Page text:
My best bg-levels during a hike, ever

Woke up with perfect bg’s. Decided we would hike our usual one, up a steep hill for 5 miles, round trip. Breakfast: 2 eggs, 2 bacon, 2 Eggo waffles filled with fresh diced strawberries. Turned on the speak-readings feature for xDrip and hiked with confidence! It was a great day to be out in the sunshine! (the hike began around 8:15 and ended around 10:30). I couldn’t have enjoyed the hike nearly as much without the Dexcom and audible readings, for both convenience and for maintaining better bg control. I took 2U bolus prior to breakfast, then turned down pump basal to just under 50%. As I got to the beginning of the inclined trail, I turned the basal OFF. Resumed it 1/2 way back down, to the 50% rate, when about 1 mile from the end, turned basal back to full. Adjusting basals like this is crucial for me to maintain level/safe bg levels so I won’t have to snack or take corrective boluses.

11 Likes

Well done! Congratulations! Isn’t it wonderful when everything works out just right?

1 Like

Good job! I find temp basals perform better and more quickly than one might expect. When I first heard of the idea of using a temp basal to influence near term BGs, I was skeptical. I thought since the insulin had an onset time of about 15 minutes and a peak of 90 minutes or so, the ability to affect the current BG line would be limited to non-existant.

But it works more quickly than I ever imagined. As an example, here’s a phenomena I watch every day when I disconnect from my pump to shower for 10 minutes. I often see this 30 minute long by 10 mg/dL tall shower bump. There’s only about a 10 minute lag from pump disconnect to an upward deflection in the trace.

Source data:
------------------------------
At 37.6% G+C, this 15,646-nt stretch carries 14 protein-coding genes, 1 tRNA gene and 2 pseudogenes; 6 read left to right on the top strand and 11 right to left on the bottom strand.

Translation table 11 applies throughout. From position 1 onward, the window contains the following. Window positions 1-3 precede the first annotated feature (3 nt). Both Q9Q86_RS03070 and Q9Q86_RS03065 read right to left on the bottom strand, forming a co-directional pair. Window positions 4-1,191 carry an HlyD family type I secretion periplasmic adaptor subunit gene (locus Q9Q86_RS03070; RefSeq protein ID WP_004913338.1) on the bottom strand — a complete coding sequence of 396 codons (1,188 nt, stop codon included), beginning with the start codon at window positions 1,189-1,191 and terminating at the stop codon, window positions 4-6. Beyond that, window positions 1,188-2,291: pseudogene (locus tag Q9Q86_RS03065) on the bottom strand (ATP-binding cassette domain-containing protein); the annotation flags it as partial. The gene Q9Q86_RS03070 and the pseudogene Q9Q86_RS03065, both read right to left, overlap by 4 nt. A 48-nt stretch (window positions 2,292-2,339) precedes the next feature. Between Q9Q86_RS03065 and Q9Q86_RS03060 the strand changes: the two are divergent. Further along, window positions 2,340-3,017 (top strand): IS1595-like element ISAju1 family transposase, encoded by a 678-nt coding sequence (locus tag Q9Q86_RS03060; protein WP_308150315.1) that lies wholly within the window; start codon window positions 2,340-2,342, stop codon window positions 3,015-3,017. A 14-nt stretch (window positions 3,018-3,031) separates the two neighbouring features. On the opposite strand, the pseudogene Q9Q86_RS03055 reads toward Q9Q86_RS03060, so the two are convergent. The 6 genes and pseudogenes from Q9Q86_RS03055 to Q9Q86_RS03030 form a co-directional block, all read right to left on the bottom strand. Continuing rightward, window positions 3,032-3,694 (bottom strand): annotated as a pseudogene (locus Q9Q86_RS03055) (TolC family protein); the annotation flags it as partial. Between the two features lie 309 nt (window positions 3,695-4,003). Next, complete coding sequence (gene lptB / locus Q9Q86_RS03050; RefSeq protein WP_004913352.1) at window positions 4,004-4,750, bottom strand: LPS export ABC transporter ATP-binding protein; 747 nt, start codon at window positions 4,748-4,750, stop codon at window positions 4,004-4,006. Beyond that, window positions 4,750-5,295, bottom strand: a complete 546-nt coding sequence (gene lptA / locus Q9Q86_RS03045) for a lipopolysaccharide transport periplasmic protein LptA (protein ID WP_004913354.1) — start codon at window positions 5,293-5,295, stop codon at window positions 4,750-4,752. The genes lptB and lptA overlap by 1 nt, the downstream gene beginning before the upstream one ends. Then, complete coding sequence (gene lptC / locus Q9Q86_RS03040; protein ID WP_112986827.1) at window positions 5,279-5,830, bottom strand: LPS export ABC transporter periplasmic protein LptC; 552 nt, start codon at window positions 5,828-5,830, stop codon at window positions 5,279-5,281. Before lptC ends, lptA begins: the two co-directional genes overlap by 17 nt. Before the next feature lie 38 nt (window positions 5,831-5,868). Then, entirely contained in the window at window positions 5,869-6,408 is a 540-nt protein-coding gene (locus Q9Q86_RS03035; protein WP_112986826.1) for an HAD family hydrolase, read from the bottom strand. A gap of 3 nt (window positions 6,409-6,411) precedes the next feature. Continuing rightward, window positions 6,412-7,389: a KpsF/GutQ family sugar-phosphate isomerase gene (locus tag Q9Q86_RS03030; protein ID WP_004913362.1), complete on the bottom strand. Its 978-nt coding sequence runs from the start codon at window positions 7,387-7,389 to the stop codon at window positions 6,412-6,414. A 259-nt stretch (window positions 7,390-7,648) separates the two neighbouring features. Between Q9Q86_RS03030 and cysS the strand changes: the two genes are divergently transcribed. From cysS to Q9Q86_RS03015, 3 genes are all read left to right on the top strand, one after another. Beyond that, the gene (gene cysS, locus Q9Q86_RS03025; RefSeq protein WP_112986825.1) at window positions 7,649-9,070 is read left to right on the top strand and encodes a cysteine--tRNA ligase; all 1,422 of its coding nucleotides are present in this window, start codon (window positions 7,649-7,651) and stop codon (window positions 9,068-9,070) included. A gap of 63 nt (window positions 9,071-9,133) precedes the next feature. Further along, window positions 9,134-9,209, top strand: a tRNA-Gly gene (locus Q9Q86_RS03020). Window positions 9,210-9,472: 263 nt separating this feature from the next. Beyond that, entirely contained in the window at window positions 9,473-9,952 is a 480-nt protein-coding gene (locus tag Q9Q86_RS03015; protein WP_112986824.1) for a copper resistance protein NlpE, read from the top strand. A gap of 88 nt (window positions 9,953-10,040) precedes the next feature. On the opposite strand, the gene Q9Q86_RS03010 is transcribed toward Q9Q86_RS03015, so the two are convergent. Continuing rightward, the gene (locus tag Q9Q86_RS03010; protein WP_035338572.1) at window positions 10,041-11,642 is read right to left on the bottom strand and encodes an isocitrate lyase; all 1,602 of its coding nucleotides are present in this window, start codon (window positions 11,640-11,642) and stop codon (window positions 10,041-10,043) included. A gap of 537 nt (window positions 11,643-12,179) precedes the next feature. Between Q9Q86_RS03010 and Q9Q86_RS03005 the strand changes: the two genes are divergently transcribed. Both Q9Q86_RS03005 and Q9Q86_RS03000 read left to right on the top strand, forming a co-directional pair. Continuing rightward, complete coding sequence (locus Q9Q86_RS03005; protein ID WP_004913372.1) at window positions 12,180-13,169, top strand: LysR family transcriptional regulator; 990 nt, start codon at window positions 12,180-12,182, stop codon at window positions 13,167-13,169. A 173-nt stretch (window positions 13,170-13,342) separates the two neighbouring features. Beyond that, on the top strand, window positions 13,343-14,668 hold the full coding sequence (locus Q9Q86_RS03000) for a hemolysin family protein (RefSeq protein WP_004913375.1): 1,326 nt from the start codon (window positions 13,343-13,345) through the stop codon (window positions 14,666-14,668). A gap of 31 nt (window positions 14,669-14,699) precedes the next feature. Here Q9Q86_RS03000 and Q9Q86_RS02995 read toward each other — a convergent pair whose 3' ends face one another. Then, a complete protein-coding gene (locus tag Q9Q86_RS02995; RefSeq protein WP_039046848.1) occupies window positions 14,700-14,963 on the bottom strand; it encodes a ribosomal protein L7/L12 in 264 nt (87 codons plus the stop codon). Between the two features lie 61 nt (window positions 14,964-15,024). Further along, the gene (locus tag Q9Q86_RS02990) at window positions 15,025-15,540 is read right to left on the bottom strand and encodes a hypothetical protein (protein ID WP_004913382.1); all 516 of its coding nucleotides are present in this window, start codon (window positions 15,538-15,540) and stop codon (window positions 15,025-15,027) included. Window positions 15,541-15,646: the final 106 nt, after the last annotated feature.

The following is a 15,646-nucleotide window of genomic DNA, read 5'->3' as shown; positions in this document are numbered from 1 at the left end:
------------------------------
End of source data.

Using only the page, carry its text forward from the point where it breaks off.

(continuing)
06%20PM

Your experience reminds me of Stephen Ponder’s sugar surfing techniques.

2 Likes

Yay–well done, and don’t it feel great when it actually works!

Hardest part for me managing exercise is getting the temp basal right, but it has been easier since I switched to Fiasp. Novolog/Humalog both required me to start dropping my rate about two hours out, which is a real pain if something interferes with your timing. Not to mention when it’s in anticipation of my homeward bike commute I sometimes end up having to drop my basal while still fighting a post-prandial spike, which is really hard to convince myself to do. But Fiasp has a much shorter tail for me–if I drop it to zero, I’ll start seeing my BG start ramping up by the end of an hour, which is a much easier time frame to plan around. Made a huge difference in getting home without going low.

1 Like

Hi there,

Do you mind me asking what type of glucose meter/method you use?

Thank you! :slight_smile:

Dexcom G5, MM 551 pump, S7 phone, and Gear 2 smartwatch. The phone has audible readouts of glucose levels, and both the phone (via a widget on a home screen) and the watch (via notifications) show current interstitial fluid glucose levels, trending arrows and the phone only, has the graph too.

2 Likes

Do they display ISF or IOB?

i meant interstitial fluid glucose levels, and totally botched it. lol

Yeah, I thought you were following movement of your insulin sensitivity factor through the day. It is a good factor to keep in mind when making insulin pump changes but I’ve never heard of someone monitoring it moment-to-moment on personal diabetes electronics! Thank-you for clarifying.

2 Likes